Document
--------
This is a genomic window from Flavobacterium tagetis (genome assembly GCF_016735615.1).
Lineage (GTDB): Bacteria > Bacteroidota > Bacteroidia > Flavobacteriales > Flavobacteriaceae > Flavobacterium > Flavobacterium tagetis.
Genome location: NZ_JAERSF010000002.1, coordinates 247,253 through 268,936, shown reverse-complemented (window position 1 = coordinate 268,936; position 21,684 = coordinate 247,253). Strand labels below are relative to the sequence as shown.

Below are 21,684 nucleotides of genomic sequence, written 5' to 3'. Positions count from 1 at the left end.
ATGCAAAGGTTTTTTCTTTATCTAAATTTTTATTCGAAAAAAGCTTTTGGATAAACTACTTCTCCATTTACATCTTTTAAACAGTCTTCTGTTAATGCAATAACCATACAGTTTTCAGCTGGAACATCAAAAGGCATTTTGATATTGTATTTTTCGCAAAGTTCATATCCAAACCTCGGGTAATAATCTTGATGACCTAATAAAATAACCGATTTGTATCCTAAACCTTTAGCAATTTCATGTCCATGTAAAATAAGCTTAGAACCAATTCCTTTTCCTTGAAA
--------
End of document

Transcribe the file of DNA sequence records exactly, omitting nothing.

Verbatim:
This is a genomic window from Flavobacterium tagetis (genome assembly GCF_016735615.1).
Lineage (GTDB): Bacteria > Bacteroidota > Bacteroidia > Flavobacteriales > Flavobacteriaceae > Flavobacterium > Flavobacterium tagetis.
Genome location: NZ_JAERSF010000002.1, coordinates 247,253 through 268,936, shown reverse-complemented (window position 1 = coordinate 268,936; position 21,684 = coordinate 247,253). Strand labels below are relative to the sequence as shown.

Below are 21,684 nucleotides of genomic sequence, written 5' to 3'. Positions count from 1 at the left end.
ATGCAAAGGTTTTTTCTTTATCTAAATTTTTATTCGAAAAAAGCTTTTGGATAAACTACTTCTCCATTTACATCTTTTAAACAGTCTTCTGTTAATGCAATAACCATACAGTTTTCAGCTGGAACATCAAAAGGCATTTTGATATTGTATTTTTCGCAAAGTTCATATCCAAACCTCGGGTAATAATCTTGATGACCTAATAAAATAACCGATTTGTATCCTAAACCTTTAGCAATTTCATGTCCATGTAAAATAAGCTTAGAACCAATTCCTTTTCCTTGAAA